Most of Puget Sound Reopens to Crabbing

By on September 29, 2015

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Puget Sound Reopens to Recreational Crabbing

Most marine areas of Puget Sound will reopen to recreational crabbing at 8:00 a.m. on October 1, according to the Washington Department of Fish and Wildlife (WDFW). Crabbing in the newly reopened areas will be allowed daily through the end of the year and opening areas include: Marine Area 4 (Neah Bay, east of the Tatoosh-Bonilla line), Marine Area 5 (Sekiu), Marine Area 6 (the eastern Strait of Juan de Fuca), Marine Area 7 (San Juan Islands), Marine Area 8.1 (Deception Pass, Hope Island, and Skagit Bay), Marine Area 8.2 (Port Susan and Port Gardner), Marine Area 9 (Admirality Inlet), Marine Area 11 (Tacoma-Vashon Island), Marine Area 12 (Hood Canal), and Marine Area 13 (South Puget Sound).

The daily catch limit in Puget Sound is five Dungeness crab (males only) in hard-shell condition with a minimum carapace width of 6.25 inches. Additionally, crabbers may take six red rock crab of either sex per day, provided those crab measure at least 5-inches across.

Upcoming Public Forums to Help Guide Future of Washington Fisheries

Jim Unsworth, the new director of the Washington Department of Fish and Wildlife (WDFW), recently announced a new public initiative — Washington’s Wild Future: A partnership for Fish and Wildlife to help determine WDFW’s priorities for conserving and managing Washington’s fish and wildlife for decades to come.  The information received through six regional public forums and comments will help guide where WDFW focuses its efforts, funding, and the development of future policy, budget, and license fee proposals. Upcoming forums include:

  • Sept. 30 – Center Place, 2426 N. Discovery Place, Spokane Valley.
  • Oct. 6 – WDFW Mill Creek Office, 16018 Mill Creek Blvd, Mill Creek.
  • Oct. 8 – Saint Martin’s University, Norman Worthington Conference Center, 5300 Pacific Ave. SE, Lacey.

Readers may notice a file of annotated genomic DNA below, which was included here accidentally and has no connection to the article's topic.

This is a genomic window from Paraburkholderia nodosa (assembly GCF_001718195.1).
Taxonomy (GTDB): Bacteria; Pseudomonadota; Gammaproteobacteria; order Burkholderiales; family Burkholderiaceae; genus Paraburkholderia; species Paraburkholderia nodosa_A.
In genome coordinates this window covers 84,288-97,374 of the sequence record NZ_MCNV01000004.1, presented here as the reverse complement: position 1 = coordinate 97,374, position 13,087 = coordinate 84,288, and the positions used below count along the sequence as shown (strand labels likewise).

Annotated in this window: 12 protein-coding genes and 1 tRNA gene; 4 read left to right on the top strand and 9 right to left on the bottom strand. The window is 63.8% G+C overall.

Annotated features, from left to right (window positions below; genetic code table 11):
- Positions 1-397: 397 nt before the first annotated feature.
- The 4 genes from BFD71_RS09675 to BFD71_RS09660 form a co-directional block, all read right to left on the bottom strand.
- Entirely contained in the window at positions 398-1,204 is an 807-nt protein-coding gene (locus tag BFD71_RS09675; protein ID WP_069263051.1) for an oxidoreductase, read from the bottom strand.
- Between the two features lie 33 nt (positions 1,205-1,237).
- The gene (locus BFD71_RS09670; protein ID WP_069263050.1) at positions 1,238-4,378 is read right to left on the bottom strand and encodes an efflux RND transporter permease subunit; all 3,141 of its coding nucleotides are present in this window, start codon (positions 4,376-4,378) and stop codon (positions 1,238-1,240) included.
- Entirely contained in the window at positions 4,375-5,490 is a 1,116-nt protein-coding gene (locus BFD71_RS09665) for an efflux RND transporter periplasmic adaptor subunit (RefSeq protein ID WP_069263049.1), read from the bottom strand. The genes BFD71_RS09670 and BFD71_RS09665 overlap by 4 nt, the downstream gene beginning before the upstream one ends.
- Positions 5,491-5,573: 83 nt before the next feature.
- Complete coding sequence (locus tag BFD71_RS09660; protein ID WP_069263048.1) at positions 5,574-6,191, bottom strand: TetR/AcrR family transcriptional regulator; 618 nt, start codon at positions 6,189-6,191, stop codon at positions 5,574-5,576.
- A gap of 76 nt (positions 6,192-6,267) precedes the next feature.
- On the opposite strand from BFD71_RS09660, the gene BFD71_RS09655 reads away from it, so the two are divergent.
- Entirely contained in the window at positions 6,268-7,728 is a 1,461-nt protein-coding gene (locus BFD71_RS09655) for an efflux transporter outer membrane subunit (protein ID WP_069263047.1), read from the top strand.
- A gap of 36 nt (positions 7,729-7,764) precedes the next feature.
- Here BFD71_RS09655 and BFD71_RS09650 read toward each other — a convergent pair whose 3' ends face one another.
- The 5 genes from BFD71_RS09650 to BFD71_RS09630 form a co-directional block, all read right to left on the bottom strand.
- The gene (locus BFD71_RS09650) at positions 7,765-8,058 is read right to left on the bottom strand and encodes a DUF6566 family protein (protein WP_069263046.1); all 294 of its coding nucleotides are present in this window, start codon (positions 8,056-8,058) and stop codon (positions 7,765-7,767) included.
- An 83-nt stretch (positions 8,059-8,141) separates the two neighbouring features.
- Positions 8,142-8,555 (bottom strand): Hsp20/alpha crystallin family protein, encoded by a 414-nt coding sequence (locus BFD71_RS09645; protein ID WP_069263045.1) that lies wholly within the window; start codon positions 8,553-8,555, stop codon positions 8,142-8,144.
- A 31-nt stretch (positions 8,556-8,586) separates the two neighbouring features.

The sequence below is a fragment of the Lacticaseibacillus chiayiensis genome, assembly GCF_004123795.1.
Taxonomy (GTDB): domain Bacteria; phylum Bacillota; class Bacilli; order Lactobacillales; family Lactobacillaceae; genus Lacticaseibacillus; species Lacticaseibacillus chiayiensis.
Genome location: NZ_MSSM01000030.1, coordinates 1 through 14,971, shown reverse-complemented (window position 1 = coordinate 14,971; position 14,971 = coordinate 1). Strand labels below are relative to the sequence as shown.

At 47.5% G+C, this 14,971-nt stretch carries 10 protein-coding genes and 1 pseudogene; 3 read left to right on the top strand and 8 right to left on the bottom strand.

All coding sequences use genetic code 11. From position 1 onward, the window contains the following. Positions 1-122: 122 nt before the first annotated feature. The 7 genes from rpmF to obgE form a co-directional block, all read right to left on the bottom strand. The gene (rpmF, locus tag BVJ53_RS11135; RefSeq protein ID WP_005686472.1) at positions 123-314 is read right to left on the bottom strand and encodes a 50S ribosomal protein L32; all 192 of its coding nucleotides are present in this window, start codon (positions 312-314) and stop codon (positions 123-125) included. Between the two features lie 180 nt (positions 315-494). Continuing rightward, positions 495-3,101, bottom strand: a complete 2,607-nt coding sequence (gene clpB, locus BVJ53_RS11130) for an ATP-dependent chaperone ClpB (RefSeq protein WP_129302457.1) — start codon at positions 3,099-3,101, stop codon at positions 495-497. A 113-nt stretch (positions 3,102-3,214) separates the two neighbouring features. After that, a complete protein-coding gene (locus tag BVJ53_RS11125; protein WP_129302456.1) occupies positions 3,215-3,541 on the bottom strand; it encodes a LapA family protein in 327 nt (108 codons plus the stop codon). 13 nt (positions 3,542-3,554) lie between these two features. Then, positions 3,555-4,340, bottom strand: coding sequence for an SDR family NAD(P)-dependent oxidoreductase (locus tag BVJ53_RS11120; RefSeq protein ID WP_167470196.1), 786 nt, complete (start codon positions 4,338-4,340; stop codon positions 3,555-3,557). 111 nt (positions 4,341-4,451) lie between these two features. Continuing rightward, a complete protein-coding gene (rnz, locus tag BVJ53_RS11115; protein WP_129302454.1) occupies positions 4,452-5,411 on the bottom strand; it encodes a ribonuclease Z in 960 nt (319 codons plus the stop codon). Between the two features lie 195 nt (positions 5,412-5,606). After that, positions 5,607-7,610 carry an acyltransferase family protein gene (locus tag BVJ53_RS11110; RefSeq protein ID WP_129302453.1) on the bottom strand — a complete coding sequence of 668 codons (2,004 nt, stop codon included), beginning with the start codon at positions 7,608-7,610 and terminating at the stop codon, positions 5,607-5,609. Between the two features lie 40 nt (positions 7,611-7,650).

• Oct. 14 – Water Resources Education Center, 4600 SE Columbia Way, Vancouver.
  • Oct. 20 – Port of Chelan County Confluence Technology Center, 285 Technology Center Way, Wenatchee.

Alternatively, anglers can submit comments online by clicking here or via email at  WDFW will be accepting public comments through October 31.

According to the Coastal Conservation Association of Washington (CCA-W), it has been working with WDFW and elected officials to promote policies that improve the conservation of fisheries and prioritize recreational fisheries.  Specific CCA-W objectives include ending the non-selective overhavest of fisheries, prioritizing the economic and license fee revenue benefits of sport fisheries (according to CCA-W, recreational anglers generate more than $35 million in annual license fees and excise taxes, 8.5-times more than commercial fisheries), and growing public confidence in the WDFW by improving what the CCA-W characterizes as the “broken system of state/tribal co-management through the North of Falcon process.”

Commercial Bycatch Second-Largest Source of Seafood Waste


A new study from Johns Hopkins University, to be published in the upcoming (November 2015) issue of the journal Global Environmental Change, found that bycatch from commercial fishing is the second-largest source of seafood waste in the United States. Overall, up to 47-percent of edible seafood in the United States went uneaten in the 2009 to 2013 period, the study reports. Of that amount, as much as 32-percent can be attributed to bycatch discarded by commercial fisheries.

The total volume of wasted seafood is enough to provide the annual caloric intake for 1.5 million adults, according to the Johns Hopkins researchers.

Salmon University Staff
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